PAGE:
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Eufaula in Barbour County, Alabama — The American South (East South Central)
 

The Creek Town of Eufaula

 

—Creek Heritage Trail —

 
The Creek Town of Eufaula Marker image. Click for full size.
By Mark Hilton, February 4, 2017
1. The Creek Town of Eufaula Marker
Inscription. The area surrounding Eufaula was once part of a regional Creek population center. Towns of note in the region included Sawokli (also known as Sabacola) and the town of Eufaula for which the modern city is named. Trails linked these closely-connected towns, each containing perhaps fifty families in the early 1800s, to other towns on the Chattahoochee, Flint, and Pea Rivers.

The town of Eufaula appears on maps as "Uphale" as early as the 1730s. The town and its outlying settlements at various times spread along both sides of the Chattahoochee River. Many of the people who lived in the village may have moved here from other areas, and some of them are believed to have later helped settle some of the principal Seminole towns in Florida. United States Agent to the Creeks Benjamin Hawkins described Eufaula as comprised primarily of farmers and cattle herders and featuring several fenced fields. There were actually multiple Creek towns named Eufaula. The nature of the connection, if any, between this town and the Upper Creek town of Eufaula on the Tallapoosa River is not fully understood.

[Right side insert]
Yoholo Micco, or "Chief Eufaula," was the principal chief of the Upper Creek town of Eufaula, but is believed to have had relatives and acquaintances among the Lower Creeks. He fought as
The Creek Town of Eufaula Marker (nearest) looking east on Broad Street. image. Click for full size.
By Mark Hilton, February 4, 2017
2. The Creek Town of Eufaula Marker (nearest) looking east on Broad Street.
an ally of American forces in the first Creek War and was involved in negotiating several treaties between the Creeks and the United States. Remembered as a great orator, he famously addressed the Alabama legislature at the time of Removal, remarking poignantly that "the Indian fires are going out. Soon they will be cold. New fires are lighting in the west for us, they say, and we will go there." He died shortly after emigration to the west.

[Left side map caption]
A New Map of Georgia, with part of Carolina, Florida, and Louisiana, by Emmanuel Bowen, 1747
Courtesy of W.S. Hoole Special Collections Library, University of Alabama

[Middle map caption]
Map of Creek villages in the Eufaula area, circa 1800, based on Archaeology of the Lower Muskogee Creek Indians, 1715-1836, by H. Thomas Foster II.

[Right lithograph]
This lithograph was made after a portrait by Charles Bird King produced at the time of Yoholo Micco's visit to Washington, D.C. as part of a Creek delegation.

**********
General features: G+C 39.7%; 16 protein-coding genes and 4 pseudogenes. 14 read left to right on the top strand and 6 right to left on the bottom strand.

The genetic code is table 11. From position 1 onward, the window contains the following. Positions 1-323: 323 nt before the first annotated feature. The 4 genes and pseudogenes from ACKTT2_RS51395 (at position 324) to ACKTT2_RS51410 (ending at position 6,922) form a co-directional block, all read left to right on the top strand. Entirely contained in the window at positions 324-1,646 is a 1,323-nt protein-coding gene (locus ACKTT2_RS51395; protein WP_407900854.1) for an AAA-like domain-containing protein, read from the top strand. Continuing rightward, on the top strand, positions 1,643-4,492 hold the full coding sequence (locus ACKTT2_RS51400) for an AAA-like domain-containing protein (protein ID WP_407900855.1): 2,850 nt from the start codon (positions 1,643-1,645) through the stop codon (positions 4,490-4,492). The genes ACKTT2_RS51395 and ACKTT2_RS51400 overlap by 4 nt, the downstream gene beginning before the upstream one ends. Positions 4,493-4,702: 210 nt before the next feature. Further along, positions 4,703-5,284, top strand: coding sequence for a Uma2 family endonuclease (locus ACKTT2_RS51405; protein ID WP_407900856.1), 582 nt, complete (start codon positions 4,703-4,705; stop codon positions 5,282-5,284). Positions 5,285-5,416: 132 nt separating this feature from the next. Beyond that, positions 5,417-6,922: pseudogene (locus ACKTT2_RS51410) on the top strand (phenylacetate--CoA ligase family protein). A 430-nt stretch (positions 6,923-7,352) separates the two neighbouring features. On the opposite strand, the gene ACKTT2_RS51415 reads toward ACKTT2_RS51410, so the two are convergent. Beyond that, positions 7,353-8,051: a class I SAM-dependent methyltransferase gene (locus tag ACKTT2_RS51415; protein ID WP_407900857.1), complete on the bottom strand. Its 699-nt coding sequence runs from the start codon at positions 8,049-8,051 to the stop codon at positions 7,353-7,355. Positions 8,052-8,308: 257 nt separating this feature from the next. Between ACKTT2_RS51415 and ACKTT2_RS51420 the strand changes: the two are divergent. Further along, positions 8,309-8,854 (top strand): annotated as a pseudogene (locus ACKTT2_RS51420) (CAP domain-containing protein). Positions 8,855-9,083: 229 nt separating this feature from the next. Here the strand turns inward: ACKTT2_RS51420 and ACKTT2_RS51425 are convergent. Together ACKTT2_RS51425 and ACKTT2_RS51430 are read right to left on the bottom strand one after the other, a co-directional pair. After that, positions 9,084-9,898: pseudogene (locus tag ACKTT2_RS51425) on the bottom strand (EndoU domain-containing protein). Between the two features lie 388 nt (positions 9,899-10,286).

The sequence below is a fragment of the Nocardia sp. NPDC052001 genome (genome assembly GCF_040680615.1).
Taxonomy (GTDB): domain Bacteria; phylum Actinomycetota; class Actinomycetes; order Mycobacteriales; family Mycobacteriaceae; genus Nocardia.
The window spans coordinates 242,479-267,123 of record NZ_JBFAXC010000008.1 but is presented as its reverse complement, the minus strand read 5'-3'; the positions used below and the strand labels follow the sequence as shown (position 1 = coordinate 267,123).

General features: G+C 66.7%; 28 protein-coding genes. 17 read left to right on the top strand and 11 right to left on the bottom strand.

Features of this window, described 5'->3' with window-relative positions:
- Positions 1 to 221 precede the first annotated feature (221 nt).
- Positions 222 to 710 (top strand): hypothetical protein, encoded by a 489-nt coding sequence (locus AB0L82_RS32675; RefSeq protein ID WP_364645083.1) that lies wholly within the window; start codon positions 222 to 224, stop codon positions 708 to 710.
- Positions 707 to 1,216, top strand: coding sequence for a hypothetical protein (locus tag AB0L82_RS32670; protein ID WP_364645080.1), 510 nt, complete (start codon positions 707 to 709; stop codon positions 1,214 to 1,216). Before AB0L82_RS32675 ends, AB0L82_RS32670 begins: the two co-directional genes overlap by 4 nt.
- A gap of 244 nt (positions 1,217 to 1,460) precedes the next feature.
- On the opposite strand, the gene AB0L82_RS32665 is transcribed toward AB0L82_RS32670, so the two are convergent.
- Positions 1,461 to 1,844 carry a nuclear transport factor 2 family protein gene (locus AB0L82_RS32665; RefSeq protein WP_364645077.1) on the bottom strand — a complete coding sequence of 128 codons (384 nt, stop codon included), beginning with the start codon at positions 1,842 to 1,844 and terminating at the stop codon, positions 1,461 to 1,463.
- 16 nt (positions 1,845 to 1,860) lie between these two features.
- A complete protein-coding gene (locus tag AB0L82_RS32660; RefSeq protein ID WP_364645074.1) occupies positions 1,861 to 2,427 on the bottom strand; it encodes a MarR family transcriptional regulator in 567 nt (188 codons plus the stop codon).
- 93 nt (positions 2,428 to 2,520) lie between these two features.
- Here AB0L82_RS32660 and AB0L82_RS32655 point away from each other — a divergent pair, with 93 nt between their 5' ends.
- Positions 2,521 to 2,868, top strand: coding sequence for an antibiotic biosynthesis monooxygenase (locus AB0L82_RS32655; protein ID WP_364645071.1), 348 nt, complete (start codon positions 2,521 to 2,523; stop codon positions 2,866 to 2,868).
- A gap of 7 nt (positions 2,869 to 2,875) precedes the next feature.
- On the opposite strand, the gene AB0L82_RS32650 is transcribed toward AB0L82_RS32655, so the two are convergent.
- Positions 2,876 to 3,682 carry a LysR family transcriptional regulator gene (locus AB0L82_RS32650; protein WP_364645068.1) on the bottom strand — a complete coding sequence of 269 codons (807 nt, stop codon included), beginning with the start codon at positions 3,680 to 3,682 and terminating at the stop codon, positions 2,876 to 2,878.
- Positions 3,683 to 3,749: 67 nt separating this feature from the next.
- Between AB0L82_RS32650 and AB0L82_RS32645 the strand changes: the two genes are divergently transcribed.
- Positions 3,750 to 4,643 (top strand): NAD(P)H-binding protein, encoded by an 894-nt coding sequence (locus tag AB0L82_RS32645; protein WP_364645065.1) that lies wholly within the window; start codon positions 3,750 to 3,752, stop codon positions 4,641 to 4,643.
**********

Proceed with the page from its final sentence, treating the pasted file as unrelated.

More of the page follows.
Courtesy of the Eufaula-Barbour County Chamber of Commerce

 
Erected 2015 by the Historic Chattahoochee Commission and the City of Eufaula.
 
Location. 31° 53.598′ N, 85° 8.406′ 
Benjamin Hawkins image. Click for full size.
By Public domain
3. Benjamin Hawkins
W. Marker is in Eufaula, Alabama, in Barbour County. Marker is on East Broad Street east of North Livingston Avenue, on the right when traveling west. Touch for map. Interpretive marker is located at the Yoholo Micco Trail. Marker is at or near this postal address: East Broad Street, Eufaula AL 36027, United States of America.
 
Other nearby markers. At least 8 other markers are within walking distance of this marker. The Town of Irwinton (here, next to this marker); The Second Creek War in the Eufaula Area (here, next to this marker); The City of Eufaula (here, next to this marker); Central Railroad of Georgia Freight Depot (within shouting distance of this marker); Cotton and Creek Country (about 500 feet away, measured in a direct line); Chief Eufaula (Yoholo Micco) (about 600 feet away); World War I Doughboy (about 600 feet away); In Honor of All World War II Veterans (approx. 0.2 miles away). Touch for a list and map of all markers in Eufaula.
 
Regarding The Creek Town of Eufaula. The Eufaula people were a tribe of Native Americans in the United States, located in the Southeast. A Muskogean-speaking people, they possibly broke off from the Kealedji or Hilibi tribe. They were part of the Muscogee Creek Confederacy.

Some Eufaula lived along the Chattahoochee River in what became the state of Georgia. The Lower Creek Eufaula settled there by 1733, and quite possibly earlier than
Marker is on the far left. image. Click for full size.
By Mark Hilton, February 4, 2017
4. Marker is on the far left.
that. With more frequent contact with Europeans and later Americans, they had trade and adopted some European-style customs.

In 1832, theirs was the only Upper Creek town listed on the census. Their people were the only Upper Creek town that moved to Indian Territory; they settled near what developed as Eufaula, Oklahoma, named for them and their towns.

Their name is preserved in the modern cities of Eufaula, Alabama and Eufaula, Oklahoma; and also with Lake Eufaula in Oklahoma.
 
Also see . . .  The Eufaula Tribe. (Submitted on February 10, 2017, by Mark Hilton of Montgomery, Alabama.)
 
Categories. Native AmericansSettlements & SettlersWars, US Indian
 
Yoholo Micco - The Creek Indian Trail at Broad Street. image. Click for full size.
By Mark Hilton, February 4, 2017
5. Yoholo Micco - The Creek Indian Trail at Broad Street.
Part of the National Recreation Trail.
The 3.2 mile trail was built as part of the Rails-to-Trails Conservancy.
 
 
Credits. This page was last revised on February 11, 2017. This page originally submitted on February 10, 2017, by Mark Hilton of Montgomery, Alabama. This page has been viewed 203 times since then. Photos:   1, 2, 3, 4, 5. submitted on February 10, 2017, by Mark Hilton of Montgomery, Alabama.
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